And hey – I don’t hate IPAs. I like good IPAs. I don’t like bad IPAs. Just like every other style of beer. I’m not trying to tell people that they shouldn’t be enjoying IPA. I’m saying that I believe that the “holiday” focus could be put to better use.

        And don’t imaging me glowering over everyone else’s party. Imagine me having a great time at a whole different party that isn’t just the cool popular kids. It’s the party with all of the geeks and nerds that the cool kids like to make fun of and we’re having a grand old time. But y’know… we’d let the cool kinds come to if they promised to not beat us up afterward.

  8. Jake says:

    While I agree with the argument…. This post comes across as very Andy Crouchy. Just saying.

  9. Barbecue Steve says:

    I, for one, welcome a National Rauchbier Day.

    • Minho says:

      Such a WONDERFUL reminder. I sell hand-made cartfs (mostly crochet) and there are so many little tidbits that can really bog down your time. Researching new products, marketing existing product lines, keeping the books (like you mentioned), and then the actual creation of the products can take up quite a bit of time. I believe that managing your time in productive ways is a big part of being successful. Thank you so much for this reminder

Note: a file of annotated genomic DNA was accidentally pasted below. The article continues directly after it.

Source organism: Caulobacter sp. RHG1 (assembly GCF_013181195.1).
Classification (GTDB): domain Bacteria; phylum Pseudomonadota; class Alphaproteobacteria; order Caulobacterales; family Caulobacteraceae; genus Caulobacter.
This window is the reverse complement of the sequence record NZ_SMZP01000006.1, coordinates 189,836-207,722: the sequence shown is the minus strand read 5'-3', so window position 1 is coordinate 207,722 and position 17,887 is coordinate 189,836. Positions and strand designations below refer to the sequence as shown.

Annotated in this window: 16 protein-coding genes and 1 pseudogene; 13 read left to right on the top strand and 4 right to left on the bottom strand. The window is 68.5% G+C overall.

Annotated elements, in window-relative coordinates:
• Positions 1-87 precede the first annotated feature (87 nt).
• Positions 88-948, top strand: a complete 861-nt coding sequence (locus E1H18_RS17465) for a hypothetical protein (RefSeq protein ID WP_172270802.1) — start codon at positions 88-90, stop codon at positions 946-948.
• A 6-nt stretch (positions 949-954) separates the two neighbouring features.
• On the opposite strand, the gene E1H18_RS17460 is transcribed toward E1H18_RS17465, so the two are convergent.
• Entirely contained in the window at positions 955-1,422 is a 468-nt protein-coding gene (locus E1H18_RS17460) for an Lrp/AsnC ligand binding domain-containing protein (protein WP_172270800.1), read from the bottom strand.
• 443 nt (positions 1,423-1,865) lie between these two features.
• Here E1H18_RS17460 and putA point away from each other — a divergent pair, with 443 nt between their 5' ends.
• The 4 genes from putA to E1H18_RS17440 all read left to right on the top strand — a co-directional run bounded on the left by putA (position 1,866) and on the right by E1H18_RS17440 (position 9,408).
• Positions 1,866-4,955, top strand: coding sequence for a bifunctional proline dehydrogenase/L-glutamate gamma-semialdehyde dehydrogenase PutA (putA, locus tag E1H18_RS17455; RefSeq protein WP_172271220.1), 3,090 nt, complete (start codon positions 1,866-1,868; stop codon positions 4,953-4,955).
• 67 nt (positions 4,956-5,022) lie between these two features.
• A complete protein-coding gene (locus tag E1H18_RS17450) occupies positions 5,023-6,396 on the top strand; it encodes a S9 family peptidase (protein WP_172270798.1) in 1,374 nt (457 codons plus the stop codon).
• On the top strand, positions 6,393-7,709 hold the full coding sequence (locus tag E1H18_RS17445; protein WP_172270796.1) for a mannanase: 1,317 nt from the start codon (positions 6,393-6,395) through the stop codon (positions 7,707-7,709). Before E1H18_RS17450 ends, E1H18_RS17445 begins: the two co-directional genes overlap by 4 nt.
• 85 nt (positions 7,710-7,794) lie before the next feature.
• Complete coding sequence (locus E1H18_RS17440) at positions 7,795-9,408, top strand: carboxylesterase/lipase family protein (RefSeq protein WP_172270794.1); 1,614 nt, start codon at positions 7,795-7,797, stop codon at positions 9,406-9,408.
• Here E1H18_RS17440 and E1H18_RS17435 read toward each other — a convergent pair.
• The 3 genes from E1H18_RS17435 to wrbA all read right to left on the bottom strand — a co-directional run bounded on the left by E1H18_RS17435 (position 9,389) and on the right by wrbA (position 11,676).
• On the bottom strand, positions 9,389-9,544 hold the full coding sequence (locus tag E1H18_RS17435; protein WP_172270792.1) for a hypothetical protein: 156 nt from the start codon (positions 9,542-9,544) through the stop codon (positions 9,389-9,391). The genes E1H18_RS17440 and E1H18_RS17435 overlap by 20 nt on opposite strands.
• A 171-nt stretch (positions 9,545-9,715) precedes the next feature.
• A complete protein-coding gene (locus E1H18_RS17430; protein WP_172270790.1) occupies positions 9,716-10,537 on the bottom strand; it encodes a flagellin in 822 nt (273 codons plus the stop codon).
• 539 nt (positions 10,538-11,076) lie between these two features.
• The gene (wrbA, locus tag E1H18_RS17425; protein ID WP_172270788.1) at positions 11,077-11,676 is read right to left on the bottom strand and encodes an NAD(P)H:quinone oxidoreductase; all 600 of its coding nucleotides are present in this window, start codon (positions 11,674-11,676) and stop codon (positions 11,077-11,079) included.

10. […] skills, and for her efforts to respond to many tweets and blogs griping about IPA Day, with her explanation of why it matters. ”IPA Day is more than an exclusive holiday invented for breweries and […]

  11. […] Day (aguarde post comemorativo no próximo domingo) e o Dia da Cerveja Brasileira, por exemplo. O Top Fermented fez um post bem interessante de contraponto ao […]

  12. […] every day. What’s the point in that? An open, naked appeal to IPA hegemony is unnecessary. This great rant compares it to having a White history month. Celebrate something […]

  13. David says:

    Here in Germany, no one but craft beer enthusiasts know what an IPA is. It’s all pilsner over here. A “pilsner appreciation day” would make my soul explode into a thousand jagged little lager pieces.

    Love the blog btw.

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  15. I’ll tell you something else I like about these things.